The city of Pittsburgh desperately needs residential tax abatement to spur economic development and to hold onto current residents while attracting new ones.
Christopher Briem is a regional economist at the University Center for Social and Urban Research, University of Pittsburgh (email@example.com).
Remarkably, both announced Democratic candidates for mayor this past week proposed property-tax abatements for selected neighborhoods, starting with Downtown. But neither goes far enough. To be fair and effective, any new abatement must apply to all city neighborhoods.
Many hail the host of condominium projects coming online in or near Downtown as evidence that the city can compete successfully for new residents. But Downtown is just one neighborhood. Even if all Downtown and nearby projects are successful, an outcome still more speculative than evident, they barely would offset the continuing population decline across the city and its 90 neighborhoods.
By eliminating or lowering taxes on all new residential construction in the city, a universal tax abatement would provide ample encouragement to investment. If applied evenly, across the city, such a program would be a variation of the two-tiered tax Pittsburgh had in place for almost a century.
Pittsburgh's two-tiered system taxed land at a higher rate than structures. Championed by 19th century economist Henry George, its purpose was to provide disincentives against holding land vacant or unproductive.
In 1913 Pittsburgh became the largest municipality in the nation to implement a two-tiered property tax. Originally land was taxed at twice the rate of structures. In 1979, then-Councilman and future Congressman Bill Coyne proposed strengthening the split tax, and the city increased the ratio to nearly six-to-one.
Some consider that reinforcement of the tiered tax to be the real impetus for the building boom now called Renaissance II. Whether the tiered tax deserves that much credit is debated, but the city did experience unprecedented levels of new construction in the 1980s during a period of regional economic decline.
However, homeowners in neighborhoods with relatively high land values found themselves disproportionately taxed and let the powers-that-be know it. Pittsburgh ended its two-tiered tax system after the 2001 reassessment of property values in Allegheny County, replacing it with the more common practice of applying the same tax rates to both land and structures.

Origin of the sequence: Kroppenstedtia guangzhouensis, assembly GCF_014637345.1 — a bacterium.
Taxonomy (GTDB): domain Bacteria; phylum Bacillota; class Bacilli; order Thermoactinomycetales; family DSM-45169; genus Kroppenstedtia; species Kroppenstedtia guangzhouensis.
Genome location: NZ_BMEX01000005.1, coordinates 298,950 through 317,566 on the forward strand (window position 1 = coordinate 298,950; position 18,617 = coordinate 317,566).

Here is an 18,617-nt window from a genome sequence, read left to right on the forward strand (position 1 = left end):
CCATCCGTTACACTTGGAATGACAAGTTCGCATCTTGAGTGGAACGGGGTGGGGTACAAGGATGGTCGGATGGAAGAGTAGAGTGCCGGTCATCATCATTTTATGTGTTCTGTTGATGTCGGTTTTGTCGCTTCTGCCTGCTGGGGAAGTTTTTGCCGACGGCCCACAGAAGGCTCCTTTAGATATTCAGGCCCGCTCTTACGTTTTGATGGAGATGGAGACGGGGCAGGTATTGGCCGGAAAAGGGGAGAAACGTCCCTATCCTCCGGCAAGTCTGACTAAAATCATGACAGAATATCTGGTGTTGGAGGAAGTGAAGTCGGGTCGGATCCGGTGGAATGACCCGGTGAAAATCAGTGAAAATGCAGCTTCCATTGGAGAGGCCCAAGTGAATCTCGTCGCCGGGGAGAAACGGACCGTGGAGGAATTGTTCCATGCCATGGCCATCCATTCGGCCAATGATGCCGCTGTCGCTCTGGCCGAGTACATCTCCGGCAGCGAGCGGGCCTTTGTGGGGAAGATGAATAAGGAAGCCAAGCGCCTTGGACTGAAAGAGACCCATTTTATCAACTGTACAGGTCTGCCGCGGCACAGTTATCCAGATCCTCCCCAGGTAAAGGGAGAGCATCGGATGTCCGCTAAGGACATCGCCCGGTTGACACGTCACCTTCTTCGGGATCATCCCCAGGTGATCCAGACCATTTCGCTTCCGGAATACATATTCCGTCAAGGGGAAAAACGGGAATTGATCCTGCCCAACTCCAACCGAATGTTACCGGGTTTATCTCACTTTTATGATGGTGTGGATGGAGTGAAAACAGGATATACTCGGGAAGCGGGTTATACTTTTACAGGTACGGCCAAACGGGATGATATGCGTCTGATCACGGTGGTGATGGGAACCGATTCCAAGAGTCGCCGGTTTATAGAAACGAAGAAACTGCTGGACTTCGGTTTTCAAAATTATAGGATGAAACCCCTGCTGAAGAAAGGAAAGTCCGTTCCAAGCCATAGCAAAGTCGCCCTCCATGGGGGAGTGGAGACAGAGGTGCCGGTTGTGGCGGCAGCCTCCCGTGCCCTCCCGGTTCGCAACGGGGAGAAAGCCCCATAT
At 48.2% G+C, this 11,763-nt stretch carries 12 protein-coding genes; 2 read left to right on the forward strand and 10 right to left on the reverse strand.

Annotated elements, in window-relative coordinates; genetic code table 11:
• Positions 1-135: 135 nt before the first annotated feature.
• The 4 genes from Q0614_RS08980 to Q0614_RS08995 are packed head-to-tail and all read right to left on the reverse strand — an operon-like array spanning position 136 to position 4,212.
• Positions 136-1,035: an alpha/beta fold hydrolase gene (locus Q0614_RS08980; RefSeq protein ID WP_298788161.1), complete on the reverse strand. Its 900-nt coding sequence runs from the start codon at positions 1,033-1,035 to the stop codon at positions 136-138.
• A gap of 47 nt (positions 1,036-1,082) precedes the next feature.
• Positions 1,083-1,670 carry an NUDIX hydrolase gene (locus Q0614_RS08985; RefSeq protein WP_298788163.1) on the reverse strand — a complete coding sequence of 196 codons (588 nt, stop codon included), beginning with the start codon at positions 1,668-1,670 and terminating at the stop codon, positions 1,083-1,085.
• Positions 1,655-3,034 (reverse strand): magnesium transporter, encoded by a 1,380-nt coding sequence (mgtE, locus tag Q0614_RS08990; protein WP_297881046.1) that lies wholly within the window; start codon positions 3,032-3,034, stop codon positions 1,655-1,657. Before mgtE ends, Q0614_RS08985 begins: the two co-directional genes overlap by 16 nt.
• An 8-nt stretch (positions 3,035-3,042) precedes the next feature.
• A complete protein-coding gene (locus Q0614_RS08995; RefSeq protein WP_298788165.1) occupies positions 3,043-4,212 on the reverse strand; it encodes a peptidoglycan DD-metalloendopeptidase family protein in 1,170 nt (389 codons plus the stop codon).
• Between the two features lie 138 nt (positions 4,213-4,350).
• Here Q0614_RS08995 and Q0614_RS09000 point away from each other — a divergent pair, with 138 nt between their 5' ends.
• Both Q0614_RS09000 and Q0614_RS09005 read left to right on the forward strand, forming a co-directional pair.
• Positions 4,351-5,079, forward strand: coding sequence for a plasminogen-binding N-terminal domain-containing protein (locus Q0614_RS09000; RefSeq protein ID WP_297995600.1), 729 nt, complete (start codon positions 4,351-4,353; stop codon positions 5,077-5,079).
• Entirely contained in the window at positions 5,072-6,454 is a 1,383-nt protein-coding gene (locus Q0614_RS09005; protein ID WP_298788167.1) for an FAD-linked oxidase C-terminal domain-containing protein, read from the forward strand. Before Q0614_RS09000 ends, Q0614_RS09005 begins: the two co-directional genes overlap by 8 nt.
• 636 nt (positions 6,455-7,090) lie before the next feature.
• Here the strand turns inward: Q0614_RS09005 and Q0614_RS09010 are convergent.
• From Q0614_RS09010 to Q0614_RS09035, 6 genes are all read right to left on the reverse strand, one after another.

In the meantime, municipalities across Pennsylvania were going in the opposite direction, putting in place tax abatements akin to the tiered tax and those proposed this past week for Pittsburgh. Philadelphia has had success spurring housing growth with a nearly universal 10-year tax abatement on residential investment.
Non-selective abatements of this sort encourage higher-density development and have at least one advantage over a two-tiered tax: They don't invoke the ire of residents whose tax bills go up when they improve their property under a two-tiered tax.
Any such tax abatement in Pittsburgh also should be universal and not limited to a few big projects in any one part of the city, given its potential for spurring investment across all city neighborhoods. Anyone who is willing to invest in improving his or her property should get the same benefits large developers receive for high-profile projects.
Consider the criticism that erupts when a major new development project is offered tax abatements or other publicly funded incentives. The anger is not directed at the tax breaks themselves, but at their selective application. Only a few individual companies or developers appear to get such advantages. If these incentives make sense for a few large projects, they make that much more sense for many small ones.
But why even consider tax abatements for a city in such dire financial straits? New construction Downtown not withstanding, residential construction within the city is reaching all-time lows. In recent years new housing units have declined to the point that little revenue would be lost from an abatement on investment that isn't happening anyway.
What is more important is that the city keep residents from leaving Pittsburgh. The city's future is not dependent upon whether this year's budget is notionally balanced. Fiscal triage on the city budget has yet to substantially lower any tax borne mostly by city residents. And that high tax burden on city residents continues to force families and future taxpayers to move to lower-taxed suburban communities. As long as that disparity exists, the cost structure and legacy debt of the city will fall on an ever-smaller population, a vicious cycle that results in ever-higher tax rates on everyone, accelerating the decline of the city.
Implementing a broad tax-abatement program need not be limited to the city of Pittsburgh, either. Pennsylvania's Act 108, enacted in 1998, enables a tiered tax to be used in all Pennsylvania boroughs. The need for new community investment extends to communities across the commonwealth that are experiencing population decline and disinvestment.
A century ago, Pittsburgh set an example for the state and nation by being on the cutting edge of tax reform. It's time to go back to the future.